The firefighters are still learning how to put out EV fires. What you should know to be safe is as follows.
First responders are at risk from electric vehicle fires, according to U.S. safety investigators, and manufacturers’ safety protocols are insufficient. Orange County Sheriff’s Department: It takes more effort to put out EV fires.
Even when your car dries up, water damage can still start a fire.
Damage to the battery might result from even a little collision.
Firefighters have long faced danger and difficulty while responding to car fires, but the highly flammable substances found in electric car batteries are creating new difficulties.
Comparable to internal combustion engine gasoline tanks, the massive lithium-ion batteries that power electric automobiles present a considerable fire risk. However, these fires are more difficult to put out because of a few significant peculiarities.
The potential for “thermal runaway,” in which an EV battery enters a cycle of overheating and overpressurization, resulting in fires and even explosions, is one significant distinction. These strong fires are affecting ships that carry electric vehicles (EVs), severely damaging parking garages, and in certain situations, even resulting in broad recalls.
These risky runaways can be caused by residual energy in an EV battery, even after the fire seems to have been put out.
According to Brian O’Connor, a technical services engineer for the National Fire Protection Association, “Even though it looks pretty much like a plastic tank on the ground, those batteries are made up of thousands of these small battery cells, and all it takes is one of them to reignite the fire.”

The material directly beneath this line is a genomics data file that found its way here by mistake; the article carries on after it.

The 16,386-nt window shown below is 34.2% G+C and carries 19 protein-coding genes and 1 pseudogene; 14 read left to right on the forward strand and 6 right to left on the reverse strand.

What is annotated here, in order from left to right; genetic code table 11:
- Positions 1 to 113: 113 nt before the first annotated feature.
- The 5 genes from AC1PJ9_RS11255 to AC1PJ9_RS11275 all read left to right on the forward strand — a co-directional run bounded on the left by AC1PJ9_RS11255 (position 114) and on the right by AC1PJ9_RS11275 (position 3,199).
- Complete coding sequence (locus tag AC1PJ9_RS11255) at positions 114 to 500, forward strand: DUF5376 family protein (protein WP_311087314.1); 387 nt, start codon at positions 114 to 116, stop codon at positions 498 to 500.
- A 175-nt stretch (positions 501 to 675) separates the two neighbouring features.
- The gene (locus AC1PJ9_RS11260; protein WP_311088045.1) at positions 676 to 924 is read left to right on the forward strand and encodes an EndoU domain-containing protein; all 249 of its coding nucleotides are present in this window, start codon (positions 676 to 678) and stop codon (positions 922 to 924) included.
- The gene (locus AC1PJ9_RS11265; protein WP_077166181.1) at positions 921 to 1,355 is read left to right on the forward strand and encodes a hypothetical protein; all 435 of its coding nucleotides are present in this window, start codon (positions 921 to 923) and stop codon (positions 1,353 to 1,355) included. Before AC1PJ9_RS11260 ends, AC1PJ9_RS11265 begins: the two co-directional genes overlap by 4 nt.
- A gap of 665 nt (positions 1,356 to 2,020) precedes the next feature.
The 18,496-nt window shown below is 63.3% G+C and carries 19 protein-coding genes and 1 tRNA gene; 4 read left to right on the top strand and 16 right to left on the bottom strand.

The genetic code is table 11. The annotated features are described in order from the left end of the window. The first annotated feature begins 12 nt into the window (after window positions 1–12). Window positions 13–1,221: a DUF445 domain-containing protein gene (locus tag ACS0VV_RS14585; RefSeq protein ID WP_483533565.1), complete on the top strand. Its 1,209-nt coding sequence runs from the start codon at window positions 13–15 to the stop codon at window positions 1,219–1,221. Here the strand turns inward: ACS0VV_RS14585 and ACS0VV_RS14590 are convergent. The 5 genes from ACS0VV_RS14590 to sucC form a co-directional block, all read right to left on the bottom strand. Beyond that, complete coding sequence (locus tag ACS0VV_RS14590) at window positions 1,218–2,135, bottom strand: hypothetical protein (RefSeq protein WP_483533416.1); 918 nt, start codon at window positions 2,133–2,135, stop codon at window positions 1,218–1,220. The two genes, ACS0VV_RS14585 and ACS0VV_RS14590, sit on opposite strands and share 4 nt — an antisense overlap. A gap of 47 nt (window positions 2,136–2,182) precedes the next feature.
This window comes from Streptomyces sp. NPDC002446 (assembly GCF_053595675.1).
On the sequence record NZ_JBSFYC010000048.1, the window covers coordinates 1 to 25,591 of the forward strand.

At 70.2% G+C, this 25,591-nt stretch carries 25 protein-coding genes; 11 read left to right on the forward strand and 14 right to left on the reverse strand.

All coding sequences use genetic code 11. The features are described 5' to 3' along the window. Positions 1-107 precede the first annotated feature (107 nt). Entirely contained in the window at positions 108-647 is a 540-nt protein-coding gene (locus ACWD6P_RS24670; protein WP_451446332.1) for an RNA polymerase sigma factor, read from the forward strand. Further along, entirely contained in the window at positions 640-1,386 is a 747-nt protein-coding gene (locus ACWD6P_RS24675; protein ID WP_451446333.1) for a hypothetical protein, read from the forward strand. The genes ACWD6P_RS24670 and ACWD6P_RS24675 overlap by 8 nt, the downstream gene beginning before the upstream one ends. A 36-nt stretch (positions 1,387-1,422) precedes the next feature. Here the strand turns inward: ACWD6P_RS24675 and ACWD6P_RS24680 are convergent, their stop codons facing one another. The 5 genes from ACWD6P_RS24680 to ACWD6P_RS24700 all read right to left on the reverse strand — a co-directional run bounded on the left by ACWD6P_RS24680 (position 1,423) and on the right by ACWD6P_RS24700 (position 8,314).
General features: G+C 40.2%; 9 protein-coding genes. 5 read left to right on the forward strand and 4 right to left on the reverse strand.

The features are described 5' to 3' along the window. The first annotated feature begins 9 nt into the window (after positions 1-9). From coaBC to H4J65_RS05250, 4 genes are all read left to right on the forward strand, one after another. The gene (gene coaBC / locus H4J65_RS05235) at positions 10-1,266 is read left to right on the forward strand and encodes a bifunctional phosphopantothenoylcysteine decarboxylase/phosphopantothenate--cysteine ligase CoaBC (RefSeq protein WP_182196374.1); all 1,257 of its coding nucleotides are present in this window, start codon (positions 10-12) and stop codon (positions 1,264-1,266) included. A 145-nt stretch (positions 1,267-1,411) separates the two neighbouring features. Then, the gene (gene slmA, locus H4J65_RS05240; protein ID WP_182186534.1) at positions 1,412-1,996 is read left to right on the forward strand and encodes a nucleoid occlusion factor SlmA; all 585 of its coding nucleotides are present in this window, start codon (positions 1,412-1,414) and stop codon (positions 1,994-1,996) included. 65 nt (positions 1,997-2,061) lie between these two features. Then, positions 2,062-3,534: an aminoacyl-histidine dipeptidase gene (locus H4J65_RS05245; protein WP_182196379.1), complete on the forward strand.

This week, O’Connor gave advice on what to do in the event of an electric car fire. This is what he said.
After a flood, never start an EV.
Before turning your electric car back on, O’Connor advised having it hauled and inspected by a mechanic if it has been flooded or passed through deep water. According to him, water trapped in the battery might still result in a short circuit and ignite a fire, even if your automobile seemed to have dried out.
According to O’Connor, significant flooding caused by hurricanes this year made this a special problem in Florida.
“After the flooding receded or dried out, people would say, ‘Oh, let me see if my car works,'” he explained. “Because there was still water in the batteries, the vehicles short-circuited and started a fire.”
Check your batteries following an accident, even if it’s just a little collision.
According to O’Connor, collision-related damage can result in an EV short-circuiting and catching fire, in addition to water damage. No matter how small the accident, it’s advisable to have a professional inspect your batteries.
“If a battery gets crushed at all, that can cause a short-circuit,” O’Connor explained. It’s difficult to determine what kind of collision will harm the battery more—a minor fender-bender could destroy it, but a major collision most certainly will. It’s safer to simply have it examined.
Give first responders as much information as possible.
In order to help first responders and the dispatcher put out an electric vehicle battery fire as efficiently as possible, it’s vital to provide them with as much information about the vehicle as you can when you call 911.
According to O’Connor, it’s critical to first establish that the fire is coming from an electric car and then to provide the make and model information, as first responders frequently have access to manufacturer response manuals.
“There might be high-voltage wires that go through different parts of the car, the batteries might be located in different places—all these things help inform the first responders about how to best tackle the fire,” he stated.
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